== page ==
If the Windows 95 computer has no USB ports, you might be able to transfer files off it if it has an Ethernet port via network file sharing. This will involve connecting the computer to your Internet router via an Ethernet cable (again, hit eBay if you don’t have one of these although you may find one in the box your broadband router came in). Configuring file sharing on Windows 95 is outside the scope of this article but here are some brief technical notes: you must do so over TCP/IP and not NetBeui, as explained in guides like this one: You’ll also need to reconfigure your current computer, as described here:

Copy cat

If there’s no USB ports, and no Ethernet/network port, then the best policy is get hold of some blank 3.5 inch floppies (again, eBay is your friend!) and copy the files onto them using the computer’s built-in disk drive, before using a USB floppy drive with your current computer as discussed earlier.

If the old computer’s running Windows 3.1 or 3.11 (also known as Windows for Workgroups) then you’re in the same situation as with Windows 95. There’ll definitely be no USB ports, however, and the network file sharing technology is completely incompatible with modern computers. Therefore copying old files to a floppy disk is the most expedient solution.

If you still have the old computer hanging around, and its printer too, then a (very) time-consuming option is to print off your old work and scan it in via a flatbed scanner and then use optical character recognition software (see, for example, If the printer requires a ribbon or ink cartridge then just Google – there are several online shops that cater for even the most obscure old models. Note that optical character recognition works only with print, and not handwriting.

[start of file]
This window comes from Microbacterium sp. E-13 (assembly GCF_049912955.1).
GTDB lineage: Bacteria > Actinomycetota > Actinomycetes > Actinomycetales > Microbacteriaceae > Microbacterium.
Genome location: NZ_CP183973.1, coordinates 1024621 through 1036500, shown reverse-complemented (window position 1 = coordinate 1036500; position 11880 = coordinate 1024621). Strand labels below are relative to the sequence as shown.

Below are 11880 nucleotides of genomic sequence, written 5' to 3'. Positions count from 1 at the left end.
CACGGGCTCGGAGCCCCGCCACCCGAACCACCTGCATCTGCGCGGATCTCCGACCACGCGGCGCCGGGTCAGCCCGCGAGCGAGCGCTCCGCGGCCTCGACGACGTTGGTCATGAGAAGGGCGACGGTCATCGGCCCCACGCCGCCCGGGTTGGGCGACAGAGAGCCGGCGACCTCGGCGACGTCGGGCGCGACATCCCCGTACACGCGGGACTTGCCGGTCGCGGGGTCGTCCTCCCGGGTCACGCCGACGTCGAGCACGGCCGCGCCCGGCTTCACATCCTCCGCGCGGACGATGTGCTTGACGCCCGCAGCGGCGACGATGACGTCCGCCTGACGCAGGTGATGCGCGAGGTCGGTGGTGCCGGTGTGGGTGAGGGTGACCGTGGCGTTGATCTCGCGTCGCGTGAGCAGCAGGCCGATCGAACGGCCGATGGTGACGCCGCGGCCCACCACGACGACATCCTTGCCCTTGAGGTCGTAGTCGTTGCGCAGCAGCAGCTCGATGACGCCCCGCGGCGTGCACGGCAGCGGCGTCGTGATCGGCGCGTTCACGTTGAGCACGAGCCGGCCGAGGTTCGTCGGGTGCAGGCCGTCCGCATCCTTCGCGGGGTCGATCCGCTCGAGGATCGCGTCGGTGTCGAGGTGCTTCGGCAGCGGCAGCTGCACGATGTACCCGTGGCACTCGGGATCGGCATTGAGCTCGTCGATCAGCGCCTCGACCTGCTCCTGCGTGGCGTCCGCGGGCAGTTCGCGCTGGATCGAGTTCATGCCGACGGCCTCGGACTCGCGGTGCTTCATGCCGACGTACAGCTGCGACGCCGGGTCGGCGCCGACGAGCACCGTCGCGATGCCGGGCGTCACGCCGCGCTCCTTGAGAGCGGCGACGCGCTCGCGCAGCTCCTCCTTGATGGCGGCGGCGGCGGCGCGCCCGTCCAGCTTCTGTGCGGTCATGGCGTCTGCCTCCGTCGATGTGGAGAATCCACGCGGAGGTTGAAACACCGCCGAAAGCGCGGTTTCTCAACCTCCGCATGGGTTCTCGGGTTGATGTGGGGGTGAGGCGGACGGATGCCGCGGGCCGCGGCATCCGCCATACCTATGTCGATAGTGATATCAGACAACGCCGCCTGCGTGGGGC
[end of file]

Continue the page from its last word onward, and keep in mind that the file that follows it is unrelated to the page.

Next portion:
Reading the files

So you’ve managed to get the files off your floppies and/or your old computers. You try to load them into your word processor and – nope. The old files are in an incompatible file format.

The first possible solution is to try opening the files in alternative word processors that have better support for older files. If you haven’t already, try using the free LibreOffice (, or AbiWord ( If you do manage to open the file, save it out the again but this time choose Word format from the File Type listing in the Save As dialog box.

If the old files are in Microsoft Works format then you might try using the free converter from Microsoft: Additionally, there’s a handful of websites that’ll try and convert old word processing files, including files from the popular Lotus Word Pro that came pre-installed on many computers back in the 1990s. Try, for example, or just Google for “file converter” and add-in the name of the word processor you formerly used.

If none of these work then the trick is to get hold of a copy of either the word processor you used back in the old days, or a competitor from the same era that will probably include support for that type of file. You can then use the old word processor to open the file and then save into a more compatible file format, such as plain text (.txt) or RTF (rich text format; .rtf).

Once again, Google might help find this software – it’s referred to as Abandonware – but running it on a modern PC might again present compatibility problems. If your PC runs Windows 7 you might be able to use Windows XP Mode, by which you can run the older Windows XP in a program window and the install the old software on top of it. Microsoft explains more here: Another option is to download an old Windows 95 virtual machine, which is somewhat more complicated and requires you to download the free VMWare Player app ( and then a readymade Win95 virtual machine (for example, Note you’ll need 7-Zip also installed to decompress the virtual machine archive file: You should be able to drag and drop files on top of the virtual machine window to transfer them there.

Mac users might try the WPMacApp, that emulates an old 1990s Mac complete with WordPerfect: